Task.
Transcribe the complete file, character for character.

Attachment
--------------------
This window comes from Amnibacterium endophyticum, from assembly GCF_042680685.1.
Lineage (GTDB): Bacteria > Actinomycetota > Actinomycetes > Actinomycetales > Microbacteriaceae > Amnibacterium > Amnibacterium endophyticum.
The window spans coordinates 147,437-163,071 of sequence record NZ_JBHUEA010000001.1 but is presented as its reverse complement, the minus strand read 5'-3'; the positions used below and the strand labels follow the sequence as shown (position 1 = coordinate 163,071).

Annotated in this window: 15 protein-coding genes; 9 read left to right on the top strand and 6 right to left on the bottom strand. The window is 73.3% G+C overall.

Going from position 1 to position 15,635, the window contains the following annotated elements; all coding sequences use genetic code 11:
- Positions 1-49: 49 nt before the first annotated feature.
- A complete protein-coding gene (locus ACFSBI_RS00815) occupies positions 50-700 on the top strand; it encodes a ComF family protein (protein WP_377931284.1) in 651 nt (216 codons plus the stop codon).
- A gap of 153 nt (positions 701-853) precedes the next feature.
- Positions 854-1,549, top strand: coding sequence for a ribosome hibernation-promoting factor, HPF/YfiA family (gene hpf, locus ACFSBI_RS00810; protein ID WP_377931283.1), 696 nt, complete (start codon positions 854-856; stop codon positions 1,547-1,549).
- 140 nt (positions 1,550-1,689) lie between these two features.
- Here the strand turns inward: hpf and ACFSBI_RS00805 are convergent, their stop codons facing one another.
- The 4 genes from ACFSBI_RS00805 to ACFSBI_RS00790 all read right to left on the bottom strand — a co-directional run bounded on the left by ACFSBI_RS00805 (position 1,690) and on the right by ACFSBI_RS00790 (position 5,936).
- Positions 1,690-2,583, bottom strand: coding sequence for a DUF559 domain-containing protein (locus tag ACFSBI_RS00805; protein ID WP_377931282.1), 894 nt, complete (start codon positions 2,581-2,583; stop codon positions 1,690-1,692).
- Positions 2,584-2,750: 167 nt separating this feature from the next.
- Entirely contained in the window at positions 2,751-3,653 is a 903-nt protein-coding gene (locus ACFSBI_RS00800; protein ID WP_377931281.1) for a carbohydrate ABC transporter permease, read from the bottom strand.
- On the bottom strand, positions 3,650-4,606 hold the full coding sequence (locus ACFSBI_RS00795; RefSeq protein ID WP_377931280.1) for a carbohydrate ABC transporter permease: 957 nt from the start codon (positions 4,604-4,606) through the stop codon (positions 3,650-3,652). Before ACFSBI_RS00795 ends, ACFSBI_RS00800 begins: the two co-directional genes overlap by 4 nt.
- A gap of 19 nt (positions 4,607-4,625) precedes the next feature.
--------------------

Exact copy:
This window comes from Amnibacterium endophyticum, from assembly GCF_042680685.1.
Lineage (GTDB): Bacteria > Actinomycetota > Actinomycetes > Actinomycetales > Microbacteriaceae > Amnibacterium > Amnibacterium endophyticum.
The window spans coordinates 147,437-163,071 of sequence record NZ_JBHUEA010000001.1 but is presented as its reverse complement, the minus strand read 5'-3'; the positions used below and the strand labels follow the sequence as shown (position 1 = coordinate 163,071).

Annotated in this window: 15 protein-coding genes; 9 read left to right on the top strand and 6 right to left on the bottom strand. The window is 73.3% G+C overall.

Going from position 1 to position 15,635, the window contains the following annotated elements; all coding sequences use genetic code 11:
- Positions 1-49: 49 nt before the first annotated feature.
- A complete protein-coding gene (locus ACFSBI_RS00815) occupies positions 50-700 on the top strand; it encodes a ComF family protein (protein WP_377931284.1) in 651 nt (216 codons plus the stop codon).
- A gap of 153 nt (positions 701-853) precedes the next feature.
- Positions 854-1,549, top strand: coding sequence for a ribosome hibernation-promoting factor, HPF/YfiA family (gene hpf, locus ACFSBI_RS00810; protein ID WP_377931283.1), 696 nt, complete (start codon positions 854-856; stop codon positions 1,547-1,549).
- 140 nt (positions 1,550-1,689) lie between these two features.
- Here the strand turns inward: hpf and ACFSBI_RS00805 are convergent, their stop codons facing one another.
- The 4 genes from ACFSBI_RS00805 to ACFSBI_RS00790 all read right to left on the bottom strand — a co-directional run bounded on the left by ACFSBI_RS00805 (position 1,690) and on the right by ACFSBI_RS00790 (position 5,936).
- Positions 1,690-2,583, bottom strand: coding sequence for a DUF559 domain-containing protein (locus tag ACFSBI_RS00805; protein ID WP_377931282.1), 894 nt, complete (start codon positions 2,581-2,583; stop codon positions 1,690-1,692).
- Positions 2,584-2,750: 167 nt separating this feature from the next.
- Entirely contained in the window at positions 2,751-3,653 is a 903-nt protein-coding gene (locus ACFSBI_RS00800; protein ID WP_377931281.1) for a carbohydrate ABC transporter permease, read from the bottom strand.
- On the bottom strand, positions 3,650-4,606 hold the full coding sequence (locus ACFSBI_RS00795; RefSeq protein ID WP_377931280.1) for a carbohydrate ABC transporter permease: 957 nt from the start codon (positions 4,604-4,606) through the stop codon (positions 3,650-3,652). Before ACFSBI_RS00795 ends, ACFSBI_RS00800 begins: the two co-directional genes overlap by 4 nt.
- A gap of 19 nt (positions 4,607-4,625) precedes the next feature.